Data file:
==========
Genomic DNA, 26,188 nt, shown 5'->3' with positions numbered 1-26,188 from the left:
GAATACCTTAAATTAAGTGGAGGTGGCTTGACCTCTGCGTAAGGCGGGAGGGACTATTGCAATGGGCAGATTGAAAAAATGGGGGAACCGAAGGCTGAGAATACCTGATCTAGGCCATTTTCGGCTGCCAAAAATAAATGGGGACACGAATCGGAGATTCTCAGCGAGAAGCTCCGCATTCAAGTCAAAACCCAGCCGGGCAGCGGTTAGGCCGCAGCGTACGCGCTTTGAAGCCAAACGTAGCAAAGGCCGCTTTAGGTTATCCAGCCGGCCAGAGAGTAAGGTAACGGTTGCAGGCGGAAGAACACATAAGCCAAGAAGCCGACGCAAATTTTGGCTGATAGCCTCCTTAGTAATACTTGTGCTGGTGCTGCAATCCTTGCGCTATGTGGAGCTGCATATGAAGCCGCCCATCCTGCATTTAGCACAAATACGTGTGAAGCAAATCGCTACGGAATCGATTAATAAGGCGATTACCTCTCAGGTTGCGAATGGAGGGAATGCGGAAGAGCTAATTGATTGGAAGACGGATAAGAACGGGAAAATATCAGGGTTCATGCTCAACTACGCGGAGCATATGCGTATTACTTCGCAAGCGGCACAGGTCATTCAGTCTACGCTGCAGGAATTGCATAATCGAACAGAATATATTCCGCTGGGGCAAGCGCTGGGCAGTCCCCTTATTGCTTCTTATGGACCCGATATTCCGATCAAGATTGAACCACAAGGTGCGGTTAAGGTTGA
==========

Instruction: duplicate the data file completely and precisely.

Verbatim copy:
Genomic DNA, 26,188 nt, shown 5'->3' with positions numbered 1-26,188 from the left:
GAATACCTTAAATTAAGTGGAGGTGGCTTGACCTCTGCGTAAGGCGGGAGGGACTATTGCAATGGGCAGATTGAAAAAATGGGGGAACCGAAGGCTGAGAATACCTGATCTAGGCCATTTTCGGCTGCCAAAAATAAATGGGGACACGAATCGGAGATTCTCAGCGAGAAGCTCCGCATTCAAGTCAAAACCCAGCCGGGCAGCGGTTAGGCCGCAGCGTACGCGCTTTGAAGCCAAACGTAGCAAAGGCCGCTTTAGGTTATCCAGCCGGCCAGAGAGTAAGGTAACGGTTGCAGGCGGAAGAACACATAAGCCAAGAAGCCGACGCAAATTTTGGCTGATAGCCTCCTTAGTAATACTTGTGCTGGTGCTGCAATCCTTGCGCTATGTGGAGCTGCATATGAAGCCGCCCATCCTGCATTTAGCACAAATACGTGTGAAGCAAATCGCTACGGAATCGATTAATAAGGCGATTACCTCTCAGGTTGCGAATGGAGGGAATGCGGAAGAGCTAATTGATTGGAAGACGGATAAGAACGGGAAAATATCAGGGTTCATGCTCAACTACGCGGAGCATATGCGTATTACTTCGCAAGCGGCACAGGTCATTCAGTCTACGCTGCAGGAATTGCATAATCGAACAGAATATATTCCGCTGGGGCAAGCGCTGGGCAGTCCCCTTATTGCTTCTTATGGACCCGATATTCCGATCAAGATTGAACCACAAGGTGCGGTTAAGGTTGA